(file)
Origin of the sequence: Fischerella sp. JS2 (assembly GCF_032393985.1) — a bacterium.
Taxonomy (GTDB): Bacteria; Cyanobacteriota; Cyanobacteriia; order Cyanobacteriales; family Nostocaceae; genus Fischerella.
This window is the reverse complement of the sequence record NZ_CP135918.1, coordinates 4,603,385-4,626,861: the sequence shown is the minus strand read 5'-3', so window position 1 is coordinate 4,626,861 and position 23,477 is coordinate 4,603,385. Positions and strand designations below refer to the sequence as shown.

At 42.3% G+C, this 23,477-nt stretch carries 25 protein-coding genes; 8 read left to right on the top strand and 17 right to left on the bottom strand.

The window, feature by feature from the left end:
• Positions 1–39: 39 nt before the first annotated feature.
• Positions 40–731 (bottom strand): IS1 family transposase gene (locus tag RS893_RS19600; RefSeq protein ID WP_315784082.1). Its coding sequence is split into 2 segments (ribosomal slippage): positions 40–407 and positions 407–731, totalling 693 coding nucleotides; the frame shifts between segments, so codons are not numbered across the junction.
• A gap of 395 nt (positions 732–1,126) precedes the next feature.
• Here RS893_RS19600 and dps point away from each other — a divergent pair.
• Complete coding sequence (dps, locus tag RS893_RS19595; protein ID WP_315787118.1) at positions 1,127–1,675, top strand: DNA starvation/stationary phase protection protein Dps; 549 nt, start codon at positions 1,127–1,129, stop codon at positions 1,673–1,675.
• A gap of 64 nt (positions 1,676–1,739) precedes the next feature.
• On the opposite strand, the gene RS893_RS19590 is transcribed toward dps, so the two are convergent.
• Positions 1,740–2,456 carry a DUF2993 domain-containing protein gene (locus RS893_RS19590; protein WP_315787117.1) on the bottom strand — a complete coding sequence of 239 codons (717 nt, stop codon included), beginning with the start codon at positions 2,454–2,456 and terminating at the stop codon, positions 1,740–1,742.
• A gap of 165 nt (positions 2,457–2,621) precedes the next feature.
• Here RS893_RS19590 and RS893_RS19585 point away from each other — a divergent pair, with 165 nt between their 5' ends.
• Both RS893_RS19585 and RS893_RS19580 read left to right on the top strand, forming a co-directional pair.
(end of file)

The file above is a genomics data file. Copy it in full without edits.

Origin of the sequence: Fischerella sp. JS2 (assembly GCF_032393985.1) — a bacterium.
Taxonomy (GTDB): Bacteria; Cyanobacteriota; Cyanobacteriia; order Cyanobacteriales; family Nostocaceae; genus Fischerella.
This window is the reverse complement of the sequence record NZ_CP135918.1, coordinates 4,603,385-4,626,861: the sequence shown is the minus strand read 5'-3', so window position 1 is coordinate 4,626,861 and position 23,477 is coordinate 4,603,385. Positions and strand designations below refer to the sequence as shown.

At 42.3% G+C, this 23,477-nt stretch carries 25 protein-coding genes; 8 read left to right on the top strand and 17 right to left on the bottom strand.

The window, feature by feature from the left end:
• Positions 1–39: 39 nt before the first annotated feature.
• Positions 40–731 (bottom strand): IS1 family transposase gene (locus tag RS893_RS19600; RefSeq protein ID WP_315784082.1). Its coding sequence is split into 2 segments (ribosomal slippage): positions 40–407 and positions 407–731, totalling 693 coding nucleotides; the frame shifts between segments, so codons are not numbered across the junction.
• A gap of 395 nt (positions 732–1,126) precedes the next feature.
• Here RS893_RS19600 and dps point away from each other — a divergent pair.
• Complete coding sequence (dps, locus tag RS893_RS19595; protein ID WP_315787118.1) at positions 1,127–1,675, top strand: DNA starvation/stationary phase protection protein Dps; 549 nt, start codon at positions 1,127–1,129, stop codon at positions 1,673–1,675.
• A gap of 64 nt (positions 1,676–1,739) precedes the next feature.
• On the opposite strand, the gene RS893_RS19590 is transcribed toward dps, so the two are convergent.
• Positions 1,740–2,456 carry a DUF2993 domain-containing protein gene (locus RS893_RS19590; protein WP_315787117.1) on the bottom strand — a complete coding sequence of 239 codons (717 nt, stop codon included), beginning with the start codon at positions 2,454–2,456 and terminating at the stop codon, positions 1,740–1,742.
• A gap of 165 nt (positions 2,457–2,621) precedes the next feature.
• Here RS893_RS19590 and RS893_RS19585 point away from each other — a divergent pair, with 165 nt between their 5' ends.
• Both RS893_RS19585 and RS893_RS19580 read left to right on the top strand, forming a co-directional pair.